George Doyle

Jan Mueller regularly talks with parents about life with a new baby. And when that baby has Down syndrome, questions abound. Dr. Mueller, a pediatrician with Mercy Children’s Hospital, is medically qualified to answer them. And Mueller also is personally qualified to answer them—her 12-year-old daughter has Down syndrome.

People with Down syndrome carry an extra copy of chromosome 21, and about one in 800 babies born in the U.S. each year has the condition, according to the March of Dimes. Prenatal tests may indicate an increased likelihood that the fetus will be born with Down syndrome, although many new parents are not aware that their baby will have the disorder and its associated physical and mental symptoms.

Such was the case for Mueller, who had no warning that her daughter would have Down syndrome. Her own experience informs her ability to counsel new parents in the same position. “I felt like I was hitting a brick wall at about 60 miles per hour when I found out. It was a real shock for me,” she says. “And so I understand those feelings. It’s normal to feel that way when you’ve planned one thing and something happens that’s very different. But if we’d just known how happy we were going to be and how good it was going to be, we would have laughed instead of cried in those first days.”

While some families are familiar with the condition and well prepared for a baby with Down syndrome, others experience a period of ‘grief and adjustment.’ Yet support abounds. The Down Syndrome Association of Greater St. Louis offers a variety of services and resources. Additionally, Mueller serves on the board of directors for the Pujols Family Foundation, another local organization that provides support to families of people with Down syndrome.

“People with Down syndrome typically have developmental delays and some degree of cognitive impairment. However, their abilities can vary widely. A few people function in the low normal range of intelligence, but most are mildly to moderately developmentally disabled,” says Dr. Dorothy Grange, a pediatrician specializing in genetics with Washington University Physicians and medical director of the Down Syndrome Center at St. Louis Children’s Hospital. She says that early intervention is important for optimal mental, social and physical development. “Special education programs are extremely important in helping people with Down syndrome achieve their fullest potential,” Grange notes. “Many children with Down syndrome can attend regular schools with differing levels of educational support. Most graduate from high school and some may enroll in vocational programs.”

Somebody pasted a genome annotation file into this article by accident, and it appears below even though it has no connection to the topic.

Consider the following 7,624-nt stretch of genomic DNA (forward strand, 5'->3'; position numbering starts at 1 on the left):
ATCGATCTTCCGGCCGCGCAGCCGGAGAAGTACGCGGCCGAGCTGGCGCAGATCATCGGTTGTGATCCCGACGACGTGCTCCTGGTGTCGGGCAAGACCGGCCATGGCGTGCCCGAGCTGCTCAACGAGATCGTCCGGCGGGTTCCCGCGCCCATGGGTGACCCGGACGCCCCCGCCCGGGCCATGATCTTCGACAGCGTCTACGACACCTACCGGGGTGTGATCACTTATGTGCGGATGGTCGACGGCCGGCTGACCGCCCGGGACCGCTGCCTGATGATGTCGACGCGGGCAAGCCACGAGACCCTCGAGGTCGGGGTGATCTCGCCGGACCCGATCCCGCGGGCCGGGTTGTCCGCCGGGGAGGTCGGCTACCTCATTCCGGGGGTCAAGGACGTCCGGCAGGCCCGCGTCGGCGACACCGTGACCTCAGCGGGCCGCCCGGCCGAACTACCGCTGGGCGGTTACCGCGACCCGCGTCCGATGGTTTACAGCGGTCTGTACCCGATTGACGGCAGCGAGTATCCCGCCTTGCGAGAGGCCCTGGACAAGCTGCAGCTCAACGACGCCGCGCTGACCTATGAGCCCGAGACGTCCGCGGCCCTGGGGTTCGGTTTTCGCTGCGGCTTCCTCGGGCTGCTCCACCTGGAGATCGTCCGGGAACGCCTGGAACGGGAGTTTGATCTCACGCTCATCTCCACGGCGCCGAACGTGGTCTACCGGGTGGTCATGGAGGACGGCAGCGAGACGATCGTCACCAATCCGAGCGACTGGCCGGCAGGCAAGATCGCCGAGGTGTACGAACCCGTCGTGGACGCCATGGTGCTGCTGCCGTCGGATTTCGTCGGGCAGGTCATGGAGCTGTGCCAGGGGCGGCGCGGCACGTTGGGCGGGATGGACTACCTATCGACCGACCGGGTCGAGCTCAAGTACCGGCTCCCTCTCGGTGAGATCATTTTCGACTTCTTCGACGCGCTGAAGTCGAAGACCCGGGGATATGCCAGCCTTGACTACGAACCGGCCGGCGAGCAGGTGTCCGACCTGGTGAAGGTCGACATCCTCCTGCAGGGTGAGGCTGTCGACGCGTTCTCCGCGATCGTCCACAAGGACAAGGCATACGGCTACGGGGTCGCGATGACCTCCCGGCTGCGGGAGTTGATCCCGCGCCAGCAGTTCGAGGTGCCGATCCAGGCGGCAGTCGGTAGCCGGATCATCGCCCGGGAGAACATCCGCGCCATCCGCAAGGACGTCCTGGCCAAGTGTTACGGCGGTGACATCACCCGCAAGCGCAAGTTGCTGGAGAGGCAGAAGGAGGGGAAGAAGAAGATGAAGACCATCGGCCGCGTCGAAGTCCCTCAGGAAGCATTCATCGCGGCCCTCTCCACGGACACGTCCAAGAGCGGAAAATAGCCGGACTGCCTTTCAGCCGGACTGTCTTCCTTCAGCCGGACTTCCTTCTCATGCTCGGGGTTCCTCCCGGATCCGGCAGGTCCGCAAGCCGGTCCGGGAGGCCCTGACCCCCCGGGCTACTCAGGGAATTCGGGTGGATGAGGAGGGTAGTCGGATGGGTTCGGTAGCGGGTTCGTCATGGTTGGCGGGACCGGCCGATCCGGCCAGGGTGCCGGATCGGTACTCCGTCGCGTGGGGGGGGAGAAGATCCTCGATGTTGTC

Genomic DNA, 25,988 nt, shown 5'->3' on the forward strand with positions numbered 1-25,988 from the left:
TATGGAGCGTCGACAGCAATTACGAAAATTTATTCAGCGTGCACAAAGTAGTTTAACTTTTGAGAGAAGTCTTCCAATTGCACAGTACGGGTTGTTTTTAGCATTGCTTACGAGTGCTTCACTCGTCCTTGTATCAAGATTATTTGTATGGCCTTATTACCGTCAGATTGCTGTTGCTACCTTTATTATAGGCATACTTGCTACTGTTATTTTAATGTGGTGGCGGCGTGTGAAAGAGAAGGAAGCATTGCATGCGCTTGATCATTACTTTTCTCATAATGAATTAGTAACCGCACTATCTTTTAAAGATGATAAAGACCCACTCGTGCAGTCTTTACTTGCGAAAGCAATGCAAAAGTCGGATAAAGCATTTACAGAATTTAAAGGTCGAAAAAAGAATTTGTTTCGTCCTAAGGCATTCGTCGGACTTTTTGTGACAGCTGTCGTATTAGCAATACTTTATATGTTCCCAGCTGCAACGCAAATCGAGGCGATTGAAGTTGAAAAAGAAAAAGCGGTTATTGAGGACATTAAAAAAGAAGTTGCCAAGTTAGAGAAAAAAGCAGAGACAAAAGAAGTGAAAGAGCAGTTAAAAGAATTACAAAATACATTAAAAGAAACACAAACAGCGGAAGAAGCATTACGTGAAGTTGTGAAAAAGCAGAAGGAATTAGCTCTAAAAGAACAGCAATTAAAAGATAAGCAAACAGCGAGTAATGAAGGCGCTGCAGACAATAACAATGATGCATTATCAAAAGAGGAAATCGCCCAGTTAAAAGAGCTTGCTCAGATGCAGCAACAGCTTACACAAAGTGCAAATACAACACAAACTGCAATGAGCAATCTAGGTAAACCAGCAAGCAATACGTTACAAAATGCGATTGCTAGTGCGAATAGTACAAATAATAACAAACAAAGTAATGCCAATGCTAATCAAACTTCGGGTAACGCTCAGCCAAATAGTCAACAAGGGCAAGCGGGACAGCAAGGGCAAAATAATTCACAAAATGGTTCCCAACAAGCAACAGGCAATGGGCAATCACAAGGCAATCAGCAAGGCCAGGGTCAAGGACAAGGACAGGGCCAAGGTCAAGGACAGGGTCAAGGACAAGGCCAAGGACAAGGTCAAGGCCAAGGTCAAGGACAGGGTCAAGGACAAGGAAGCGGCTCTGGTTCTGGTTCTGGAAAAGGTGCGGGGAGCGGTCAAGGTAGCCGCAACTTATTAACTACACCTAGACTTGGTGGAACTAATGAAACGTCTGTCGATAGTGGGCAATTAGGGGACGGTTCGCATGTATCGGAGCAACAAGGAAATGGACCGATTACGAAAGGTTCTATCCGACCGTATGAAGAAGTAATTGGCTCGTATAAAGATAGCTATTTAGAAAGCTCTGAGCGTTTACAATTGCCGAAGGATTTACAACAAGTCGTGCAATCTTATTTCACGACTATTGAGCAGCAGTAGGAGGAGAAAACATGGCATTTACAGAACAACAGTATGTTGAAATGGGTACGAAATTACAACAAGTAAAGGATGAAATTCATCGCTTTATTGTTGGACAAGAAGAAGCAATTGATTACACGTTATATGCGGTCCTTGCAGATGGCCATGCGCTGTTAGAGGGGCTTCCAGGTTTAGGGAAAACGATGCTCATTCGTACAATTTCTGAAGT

Medical issues that may be related to Down syndrome include a risk of a congenital heart defect, gastrointestinal abnormalities, recurrent ear infections, sleep apnea, vision problems and hypothyroidism. “We are certainly screening for particular health issues right when they’re born, but I think most kids do really well,” Mueller says. To help diagnose and monitor medical conditions, the Down Syndrome Center accepts patients through age 21 and offers access to a variety of medical specialists.

“With strong family support, proper medical care, surgical intervention as needed, and early and continuous educational and developmental intervention, people with Down syndrome can live happy and healthy lives,” Grange says.

Mueller enthusiastically agrees that Down syndrome is not cause for grief. “They’re in the moment, and they’re about relationships,” she says. “If people saw what a joy it is, that would convince them. Kids with Down syndrome are their own best advocates.”

And in many ways, they’re just like anyone else. Mueller laughs as she notes that for her daughter “a party involves the people she loves, some food containing chocolate and good music.” Sounds like a party to me!